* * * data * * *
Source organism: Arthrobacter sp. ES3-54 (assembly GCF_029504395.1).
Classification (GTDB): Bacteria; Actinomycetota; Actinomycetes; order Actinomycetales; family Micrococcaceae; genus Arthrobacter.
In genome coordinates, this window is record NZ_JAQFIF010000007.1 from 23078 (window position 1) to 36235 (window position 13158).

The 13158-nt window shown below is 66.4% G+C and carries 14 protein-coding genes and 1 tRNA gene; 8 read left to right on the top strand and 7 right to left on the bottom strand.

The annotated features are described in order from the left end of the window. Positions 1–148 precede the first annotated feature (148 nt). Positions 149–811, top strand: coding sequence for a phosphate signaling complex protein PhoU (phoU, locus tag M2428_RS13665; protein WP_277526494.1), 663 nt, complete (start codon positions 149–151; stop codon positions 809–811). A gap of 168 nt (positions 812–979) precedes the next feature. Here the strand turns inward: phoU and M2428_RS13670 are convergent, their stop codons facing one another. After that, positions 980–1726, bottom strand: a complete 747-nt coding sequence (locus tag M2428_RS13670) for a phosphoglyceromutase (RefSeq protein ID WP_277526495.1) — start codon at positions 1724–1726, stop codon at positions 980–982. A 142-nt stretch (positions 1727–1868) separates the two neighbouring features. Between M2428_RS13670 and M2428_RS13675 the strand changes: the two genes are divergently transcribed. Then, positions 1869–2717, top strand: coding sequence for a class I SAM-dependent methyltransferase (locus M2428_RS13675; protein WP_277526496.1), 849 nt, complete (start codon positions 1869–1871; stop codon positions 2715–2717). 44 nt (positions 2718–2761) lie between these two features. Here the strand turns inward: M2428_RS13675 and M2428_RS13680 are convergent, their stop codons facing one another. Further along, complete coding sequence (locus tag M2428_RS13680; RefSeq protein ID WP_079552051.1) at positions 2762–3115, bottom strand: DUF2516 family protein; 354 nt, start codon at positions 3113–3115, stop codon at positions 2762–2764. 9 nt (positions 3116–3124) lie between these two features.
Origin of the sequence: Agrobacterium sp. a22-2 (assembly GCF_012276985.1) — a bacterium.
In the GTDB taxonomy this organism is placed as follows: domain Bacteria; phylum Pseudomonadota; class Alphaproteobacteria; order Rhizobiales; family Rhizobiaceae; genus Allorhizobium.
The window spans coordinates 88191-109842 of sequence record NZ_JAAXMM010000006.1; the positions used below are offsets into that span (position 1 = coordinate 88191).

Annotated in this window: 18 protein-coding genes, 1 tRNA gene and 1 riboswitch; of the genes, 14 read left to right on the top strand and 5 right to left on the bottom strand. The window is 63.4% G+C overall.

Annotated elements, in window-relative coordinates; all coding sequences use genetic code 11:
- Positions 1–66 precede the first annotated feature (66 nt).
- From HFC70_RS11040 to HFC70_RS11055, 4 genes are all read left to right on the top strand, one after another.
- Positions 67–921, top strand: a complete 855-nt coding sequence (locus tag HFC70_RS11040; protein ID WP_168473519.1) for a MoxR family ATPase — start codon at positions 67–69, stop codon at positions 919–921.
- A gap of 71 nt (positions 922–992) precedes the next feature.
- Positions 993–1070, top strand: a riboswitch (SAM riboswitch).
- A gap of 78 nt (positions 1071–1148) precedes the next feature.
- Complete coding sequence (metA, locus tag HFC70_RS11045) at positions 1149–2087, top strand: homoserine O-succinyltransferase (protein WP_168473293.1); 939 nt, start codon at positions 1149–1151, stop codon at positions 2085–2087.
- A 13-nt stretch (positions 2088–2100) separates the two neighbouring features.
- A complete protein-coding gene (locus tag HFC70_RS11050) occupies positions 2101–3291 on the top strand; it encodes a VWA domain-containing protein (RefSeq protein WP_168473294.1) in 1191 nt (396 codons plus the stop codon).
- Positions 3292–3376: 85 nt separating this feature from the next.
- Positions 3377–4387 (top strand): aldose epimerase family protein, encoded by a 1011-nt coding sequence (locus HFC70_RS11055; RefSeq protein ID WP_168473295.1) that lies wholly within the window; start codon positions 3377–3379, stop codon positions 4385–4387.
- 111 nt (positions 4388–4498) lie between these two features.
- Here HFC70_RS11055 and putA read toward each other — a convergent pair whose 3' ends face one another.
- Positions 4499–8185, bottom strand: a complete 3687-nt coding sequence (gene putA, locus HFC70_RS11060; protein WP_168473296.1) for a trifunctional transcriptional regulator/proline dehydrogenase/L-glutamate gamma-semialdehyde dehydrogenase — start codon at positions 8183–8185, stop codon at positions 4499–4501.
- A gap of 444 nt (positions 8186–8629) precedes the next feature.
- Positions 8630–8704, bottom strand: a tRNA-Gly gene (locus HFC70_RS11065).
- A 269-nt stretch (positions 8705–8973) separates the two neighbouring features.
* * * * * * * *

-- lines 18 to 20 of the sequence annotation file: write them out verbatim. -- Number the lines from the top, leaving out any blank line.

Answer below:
- A 13-nt stretch (positions 2088–2100) separates the two neighbouring features.
- A complete protein-coding gene (locus tag HFC70_RS11050) occupies positions 2101–3291 on the top strand; it encodes a VWA domain-containing protein (RefSeq protein WP_168473294.1) in 1191 nt (396 codons plus the stop codon).
- Positions 3292–3376: 85 nt separating this feature from the next.